A spinster gentlewoman of modest means had few opportunities in the Victorian era to supplement her income. Miss Frances Child (1787 – 1869) put what talents she had to enterprising use by publishing her book, The Spinster at Home in the Close of Salisbury, 1844, amusing herself and others and making some welcome income besides. The publication of her first edition follows close on Dickens’ Martin Chuzzlewit, which is also set partly in Salisbury and its surrounds, and may have generated interest in the area to Frances’ advantage.
Though Frances occupied an address in the prestigious Cathedral Close1 it is clear she lived frugally, entertaining friends with ‘A tiny decanter, a wee cake on a tray’.2 More telling is her comment that in twenty-two years in her home she was ‘oblivious never to the strict day of rent’.3 She kept one maid, a source of frustration, who Frances wishes could be replaced by a ‘tidy automaton working by steam’.4 She complains that engineers are too taken up with ‘rail-roads and air-roads’ to address domestic improvements.5 These small insights into her imagination help endear Frances and her rambling work of poetry to the reader, as much as the sheer volume of local incidents she recounts.
The Spinster is an amusing miscellany of all things Salisbury and beyond, a jumbled parade in over 300 pages of verse from the founding of the Cathedral and civil war skirmishes to floods and royal visits, grisly murders, escaped lions6 and Victorian urban myths; ‘What every one says there’s no doubt must be true’, Frances says of one horror story, winking at her local audience with the claim that Salisbury natives know the exact circumstances and ‘the rest of the world I’m resolved not to tell’.7 Her book was sufficiently popular8 to run to six editions as well as a later Historical Annex.9 Frances published a new edition of The Spinster roughly once a year between 1844 and 1859. She records with satisfaction that her fourth edition is on sale at Waterloo Station10 and has been sent as far as New Zealand.11 With a commercial eye, each edition ends with the same exhortation to her reader ‘Buy a book, buy a book’.12 Her greatly enlarged sixth edition adds contemporary accounts of new building projects: Sidney Herbert’s Italianate Church at Wilton and Pugin’s St Osmund’s Church.13 She also includes ‘The Salisbury Dirge for Friday, October 29th, 1847’ on the subject of the collapse of ‘B___’s Bank’, following government regulatory changes that precipitated a brief financial crisis that year.14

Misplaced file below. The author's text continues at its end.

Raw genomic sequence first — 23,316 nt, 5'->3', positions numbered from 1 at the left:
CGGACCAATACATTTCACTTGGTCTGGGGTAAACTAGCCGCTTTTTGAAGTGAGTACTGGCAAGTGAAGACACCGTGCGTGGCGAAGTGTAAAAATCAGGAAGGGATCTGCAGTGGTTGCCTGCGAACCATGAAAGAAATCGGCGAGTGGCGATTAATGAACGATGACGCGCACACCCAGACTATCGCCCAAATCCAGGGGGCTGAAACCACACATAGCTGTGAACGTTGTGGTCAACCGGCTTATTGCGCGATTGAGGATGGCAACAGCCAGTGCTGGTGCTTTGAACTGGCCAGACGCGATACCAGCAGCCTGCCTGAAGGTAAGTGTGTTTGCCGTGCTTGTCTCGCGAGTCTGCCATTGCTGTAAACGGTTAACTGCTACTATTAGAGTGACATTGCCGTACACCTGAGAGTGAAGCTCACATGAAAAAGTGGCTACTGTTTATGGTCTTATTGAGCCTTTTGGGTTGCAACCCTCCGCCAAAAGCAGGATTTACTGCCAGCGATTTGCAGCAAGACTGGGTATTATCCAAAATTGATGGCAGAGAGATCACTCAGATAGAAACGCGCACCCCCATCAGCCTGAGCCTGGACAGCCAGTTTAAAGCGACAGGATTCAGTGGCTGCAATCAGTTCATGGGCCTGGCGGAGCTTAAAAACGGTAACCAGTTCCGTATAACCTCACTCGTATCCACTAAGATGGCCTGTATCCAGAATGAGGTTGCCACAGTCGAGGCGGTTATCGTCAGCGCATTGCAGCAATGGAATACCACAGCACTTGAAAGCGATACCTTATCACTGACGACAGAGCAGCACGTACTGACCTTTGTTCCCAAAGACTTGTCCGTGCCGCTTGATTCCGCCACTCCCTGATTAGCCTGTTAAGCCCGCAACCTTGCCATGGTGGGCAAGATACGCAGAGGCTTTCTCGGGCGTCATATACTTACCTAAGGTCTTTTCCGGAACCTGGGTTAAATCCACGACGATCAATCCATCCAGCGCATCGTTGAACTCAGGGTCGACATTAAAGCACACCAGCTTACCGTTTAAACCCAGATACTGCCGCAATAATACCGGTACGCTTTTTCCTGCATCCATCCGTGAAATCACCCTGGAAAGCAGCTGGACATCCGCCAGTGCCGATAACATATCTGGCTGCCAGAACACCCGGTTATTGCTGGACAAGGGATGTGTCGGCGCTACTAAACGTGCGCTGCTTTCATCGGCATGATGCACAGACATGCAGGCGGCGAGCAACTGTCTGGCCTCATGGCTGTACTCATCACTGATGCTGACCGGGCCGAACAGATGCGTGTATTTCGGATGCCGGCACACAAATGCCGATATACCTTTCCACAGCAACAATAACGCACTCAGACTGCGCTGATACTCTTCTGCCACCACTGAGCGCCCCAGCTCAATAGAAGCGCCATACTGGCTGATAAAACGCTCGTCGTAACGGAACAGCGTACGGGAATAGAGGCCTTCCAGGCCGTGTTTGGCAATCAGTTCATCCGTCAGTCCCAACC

Some critics have questioned Frances’ supposed authenticity, quoting unverifiable footnotes, while admitting that many possible sources have since been lost or destroyed.15 There is certainly evidence to support some of even her wilder tales, though her habit of interspersing history with myth and rumour means the reader must proceed with caution.
Frances continued to regularly publish poems to commemorate events in the city. When, in 1852, the Salisbury Exhibition was the first of its kind held outside London, following the Great Exhibition of 1851, Frances published a sixty-nine-verse poem to commemorate the event.16 Later printings of the sixth edition contain additional poems about Queen Victoria’s visit in 1856 and the wedding of the Prince of Wales in 1863.17 Frances’ impressive list of publications shows she was very successful in her day.18
Almost nothing is known about Frances prior to her time in the Close. Born in Romsey in 1787, she came to the Close some time before 1841, when she is first recorded in the census records, claiming an optimistic 40 years of age (but actually 54). In the 1861 census this rose to a hopeful 67. When she died in 1869 it was claimed that at 83 she was the oldest resident of the Close. She was buried on 2 Dec 1869 in the cloister garth at the cathedral.19
Written and Researched by Janet Thirkell. Edits by S.Ali.
1 52 The Close, on the outer right-hand corner just inside the High Street Gate, from which she was ideally placed to observe all of the comings and goings between the Close and the city